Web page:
By the fully general discussion above, group cohomology of $G$ with coefficients in some $A$ is the homotopy-version of the $G$-invariants of $A$. In the context of homological algebra and in view of remark 1, this means that it is given by the derived functor of the hom functor out of the trivial $G$-module, hence by the Ext-functor:
For $A$ an abelian group equipped with a $G$-action, the degree-$n$ group cohomology of $G$ with coefficients in $A$ is the $n$th-Ext-group
where on the right $\mathbb{Z} \in \mathbb{Z}G Mod$ is regarded as equipped with the trivial $G$-action.
By the discussion at projective resolution this means more explicitly the following: let $F_\bullet \stackrel{\simeq_{qi}}{\to} \mathbb{Z}$ be a projective resolution $Ch_\bullet(\mathbb{Z}[G]Mod)$ of $\mathbb{Z}$ equipped with the trivial $G$-action, hence an exact sequence
of $\mathbb{Z}[G]$-modules. Let
be the corresponding cochain complex. Then the degree-$n$ group cohomology of $G$ with coefficient in $A$ is the degree-$n$ cochain cohomology of this complex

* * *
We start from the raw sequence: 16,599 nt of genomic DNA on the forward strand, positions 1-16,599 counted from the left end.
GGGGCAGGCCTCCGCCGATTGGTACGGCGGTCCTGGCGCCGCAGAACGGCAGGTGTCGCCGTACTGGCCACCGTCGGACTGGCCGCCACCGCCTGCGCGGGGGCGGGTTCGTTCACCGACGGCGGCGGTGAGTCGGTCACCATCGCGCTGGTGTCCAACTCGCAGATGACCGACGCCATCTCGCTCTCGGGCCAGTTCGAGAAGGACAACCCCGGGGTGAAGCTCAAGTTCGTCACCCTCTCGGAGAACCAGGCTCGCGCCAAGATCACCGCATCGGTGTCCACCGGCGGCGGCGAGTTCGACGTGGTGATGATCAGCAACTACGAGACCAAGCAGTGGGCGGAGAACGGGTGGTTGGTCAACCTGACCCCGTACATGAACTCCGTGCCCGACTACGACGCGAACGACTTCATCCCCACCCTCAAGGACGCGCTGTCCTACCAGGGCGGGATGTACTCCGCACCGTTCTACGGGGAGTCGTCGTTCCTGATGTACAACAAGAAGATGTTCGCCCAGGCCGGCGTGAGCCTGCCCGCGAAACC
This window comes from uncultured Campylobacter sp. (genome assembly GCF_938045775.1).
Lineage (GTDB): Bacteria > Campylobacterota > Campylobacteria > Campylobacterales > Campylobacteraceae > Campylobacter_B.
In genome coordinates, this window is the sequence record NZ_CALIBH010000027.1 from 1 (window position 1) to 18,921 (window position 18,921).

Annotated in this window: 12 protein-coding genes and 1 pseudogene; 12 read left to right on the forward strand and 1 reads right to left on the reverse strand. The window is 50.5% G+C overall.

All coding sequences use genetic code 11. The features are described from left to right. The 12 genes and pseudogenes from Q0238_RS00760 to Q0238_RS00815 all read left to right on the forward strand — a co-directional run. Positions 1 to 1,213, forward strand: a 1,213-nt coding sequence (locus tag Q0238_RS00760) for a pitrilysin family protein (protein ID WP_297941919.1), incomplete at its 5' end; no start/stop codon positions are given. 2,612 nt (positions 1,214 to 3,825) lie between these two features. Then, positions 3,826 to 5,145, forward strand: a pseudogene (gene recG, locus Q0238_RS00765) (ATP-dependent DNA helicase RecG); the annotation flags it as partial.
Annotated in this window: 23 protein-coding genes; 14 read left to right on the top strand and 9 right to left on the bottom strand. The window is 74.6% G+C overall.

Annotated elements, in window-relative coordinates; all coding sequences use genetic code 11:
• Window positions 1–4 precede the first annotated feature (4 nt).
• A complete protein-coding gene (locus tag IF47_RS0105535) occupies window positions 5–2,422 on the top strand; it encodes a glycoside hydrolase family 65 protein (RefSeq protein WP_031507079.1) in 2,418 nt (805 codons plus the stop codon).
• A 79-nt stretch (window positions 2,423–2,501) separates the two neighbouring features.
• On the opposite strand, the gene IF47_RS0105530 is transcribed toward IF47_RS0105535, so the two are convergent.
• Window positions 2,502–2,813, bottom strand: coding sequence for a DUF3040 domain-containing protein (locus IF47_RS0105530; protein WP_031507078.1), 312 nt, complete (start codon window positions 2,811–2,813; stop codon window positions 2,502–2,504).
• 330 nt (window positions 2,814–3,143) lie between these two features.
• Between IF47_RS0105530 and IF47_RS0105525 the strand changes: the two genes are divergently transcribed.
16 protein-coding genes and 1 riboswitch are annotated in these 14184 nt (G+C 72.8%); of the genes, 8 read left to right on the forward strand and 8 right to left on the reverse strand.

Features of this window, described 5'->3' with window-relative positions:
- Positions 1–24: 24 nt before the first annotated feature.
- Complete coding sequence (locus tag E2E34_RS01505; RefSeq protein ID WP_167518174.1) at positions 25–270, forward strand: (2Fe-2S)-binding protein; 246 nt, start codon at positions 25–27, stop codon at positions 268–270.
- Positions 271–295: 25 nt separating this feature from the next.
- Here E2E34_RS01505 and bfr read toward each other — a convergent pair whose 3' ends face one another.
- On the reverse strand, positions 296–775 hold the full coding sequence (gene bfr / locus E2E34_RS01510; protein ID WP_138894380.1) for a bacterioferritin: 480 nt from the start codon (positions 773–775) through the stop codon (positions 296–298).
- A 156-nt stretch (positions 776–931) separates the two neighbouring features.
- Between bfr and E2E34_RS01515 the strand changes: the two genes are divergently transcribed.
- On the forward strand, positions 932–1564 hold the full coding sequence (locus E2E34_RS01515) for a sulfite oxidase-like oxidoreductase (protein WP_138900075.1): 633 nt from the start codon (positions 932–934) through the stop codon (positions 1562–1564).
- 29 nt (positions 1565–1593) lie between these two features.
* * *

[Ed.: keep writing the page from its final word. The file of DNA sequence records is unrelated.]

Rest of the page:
Give a normal subgroup $K \hookrightarrow G$ the invariants-functor may be decomposed as a composition of the functor that forms $K$-invariants with that which forms $(G/K)$-invariants for the quotient group. This decomposition gives rise to a Grothendieck spectral sequence for the group cohomology. This is called the Hochschild-Serre spectral sequence.
The fully general definition above subsumes various cases that are not always discussed on the same footing in traditional literature. For emphasis we highlight these special cases separately.
We unwind the general abstract definition of group cohomology above in terms of constructions on simplicial sets (for cohomology of discrete groups) and simplicial presheaves (for cohomology of general group objects).
$\,$
Let $G$ be a discrete group and $A$ an abelian discrete group, regarded as equipped with the trivial $G$-action. Let $n \in \mathbb{N}$.